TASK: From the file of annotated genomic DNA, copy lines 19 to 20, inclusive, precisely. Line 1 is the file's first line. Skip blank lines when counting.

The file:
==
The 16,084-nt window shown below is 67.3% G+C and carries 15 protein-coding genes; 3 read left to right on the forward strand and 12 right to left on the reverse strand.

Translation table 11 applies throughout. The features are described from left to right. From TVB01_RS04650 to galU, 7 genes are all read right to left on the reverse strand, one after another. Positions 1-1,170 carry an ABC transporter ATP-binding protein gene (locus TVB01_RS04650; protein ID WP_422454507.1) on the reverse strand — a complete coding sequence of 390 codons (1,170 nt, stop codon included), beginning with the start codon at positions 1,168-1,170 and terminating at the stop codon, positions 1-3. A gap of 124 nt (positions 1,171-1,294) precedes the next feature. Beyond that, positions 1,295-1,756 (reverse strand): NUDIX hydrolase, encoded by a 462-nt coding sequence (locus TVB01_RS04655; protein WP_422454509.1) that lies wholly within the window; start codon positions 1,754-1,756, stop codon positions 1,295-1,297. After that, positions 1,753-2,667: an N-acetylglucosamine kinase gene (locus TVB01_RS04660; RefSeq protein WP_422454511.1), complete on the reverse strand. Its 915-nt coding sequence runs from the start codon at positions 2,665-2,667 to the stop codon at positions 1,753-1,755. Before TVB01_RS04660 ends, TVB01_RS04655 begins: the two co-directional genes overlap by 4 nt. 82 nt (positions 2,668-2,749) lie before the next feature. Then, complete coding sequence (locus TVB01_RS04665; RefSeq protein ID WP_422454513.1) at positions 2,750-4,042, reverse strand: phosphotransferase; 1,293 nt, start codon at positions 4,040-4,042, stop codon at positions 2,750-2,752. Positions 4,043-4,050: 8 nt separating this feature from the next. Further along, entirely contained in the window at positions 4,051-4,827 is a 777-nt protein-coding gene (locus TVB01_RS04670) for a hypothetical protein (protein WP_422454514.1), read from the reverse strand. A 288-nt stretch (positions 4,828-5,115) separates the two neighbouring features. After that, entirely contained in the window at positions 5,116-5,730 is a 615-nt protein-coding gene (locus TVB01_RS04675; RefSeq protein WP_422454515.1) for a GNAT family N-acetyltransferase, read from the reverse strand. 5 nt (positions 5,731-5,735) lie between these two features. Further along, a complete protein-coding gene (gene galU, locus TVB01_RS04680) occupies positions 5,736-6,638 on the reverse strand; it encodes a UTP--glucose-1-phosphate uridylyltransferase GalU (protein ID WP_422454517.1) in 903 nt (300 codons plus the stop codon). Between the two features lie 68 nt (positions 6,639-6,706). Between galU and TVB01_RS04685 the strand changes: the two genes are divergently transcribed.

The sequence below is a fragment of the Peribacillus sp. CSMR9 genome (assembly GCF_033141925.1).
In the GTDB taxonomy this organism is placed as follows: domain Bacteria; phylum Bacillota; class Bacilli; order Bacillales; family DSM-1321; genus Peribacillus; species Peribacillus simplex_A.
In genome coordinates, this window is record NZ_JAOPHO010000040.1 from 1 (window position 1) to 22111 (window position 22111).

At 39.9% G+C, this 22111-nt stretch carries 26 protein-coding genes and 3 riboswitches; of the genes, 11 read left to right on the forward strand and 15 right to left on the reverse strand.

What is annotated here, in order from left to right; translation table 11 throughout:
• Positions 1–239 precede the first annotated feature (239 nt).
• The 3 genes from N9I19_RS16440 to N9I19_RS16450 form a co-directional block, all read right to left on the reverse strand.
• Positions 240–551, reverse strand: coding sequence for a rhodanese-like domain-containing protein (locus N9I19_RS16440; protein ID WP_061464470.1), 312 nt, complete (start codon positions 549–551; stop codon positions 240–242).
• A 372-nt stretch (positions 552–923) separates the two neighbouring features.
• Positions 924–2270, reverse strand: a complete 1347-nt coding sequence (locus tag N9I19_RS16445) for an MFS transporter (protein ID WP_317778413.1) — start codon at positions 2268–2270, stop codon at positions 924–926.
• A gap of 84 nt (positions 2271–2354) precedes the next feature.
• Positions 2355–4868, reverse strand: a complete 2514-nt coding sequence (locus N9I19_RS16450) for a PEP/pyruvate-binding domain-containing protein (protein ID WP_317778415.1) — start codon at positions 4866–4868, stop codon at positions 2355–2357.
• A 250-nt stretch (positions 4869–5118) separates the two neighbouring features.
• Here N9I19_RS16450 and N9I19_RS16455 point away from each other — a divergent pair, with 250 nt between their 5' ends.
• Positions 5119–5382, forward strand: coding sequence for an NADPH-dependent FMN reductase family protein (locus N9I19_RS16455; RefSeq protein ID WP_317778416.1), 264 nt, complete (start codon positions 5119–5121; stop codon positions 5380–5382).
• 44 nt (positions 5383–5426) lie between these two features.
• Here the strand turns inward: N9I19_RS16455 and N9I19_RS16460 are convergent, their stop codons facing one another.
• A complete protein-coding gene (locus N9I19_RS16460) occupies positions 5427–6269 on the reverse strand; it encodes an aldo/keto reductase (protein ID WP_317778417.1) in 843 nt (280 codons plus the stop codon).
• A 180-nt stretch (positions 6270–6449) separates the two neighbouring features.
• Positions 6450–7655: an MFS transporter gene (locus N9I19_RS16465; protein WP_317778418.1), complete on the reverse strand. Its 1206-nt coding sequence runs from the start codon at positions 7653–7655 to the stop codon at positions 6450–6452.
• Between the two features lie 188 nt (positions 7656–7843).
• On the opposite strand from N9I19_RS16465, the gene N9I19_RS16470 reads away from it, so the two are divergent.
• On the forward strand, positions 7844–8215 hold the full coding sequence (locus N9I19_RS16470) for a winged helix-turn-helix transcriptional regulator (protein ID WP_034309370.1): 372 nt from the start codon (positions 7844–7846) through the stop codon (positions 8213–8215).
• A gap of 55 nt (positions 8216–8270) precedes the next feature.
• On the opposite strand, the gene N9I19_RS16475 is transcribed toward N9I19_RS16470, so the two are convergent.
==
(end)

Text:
• Here the strand turns inward: N9I19_RS16455 and N9I19_RS16460 are convergent, their stop codons facing one another.
• A complete protein-coding gene (locus N9I19_RS16460) occupies positions 5427–6269 on the reverse strand; it encodes an aldo/keto reductase (protein ID WP_317778417.1) in 843 nt (280 codons plus the stop codon).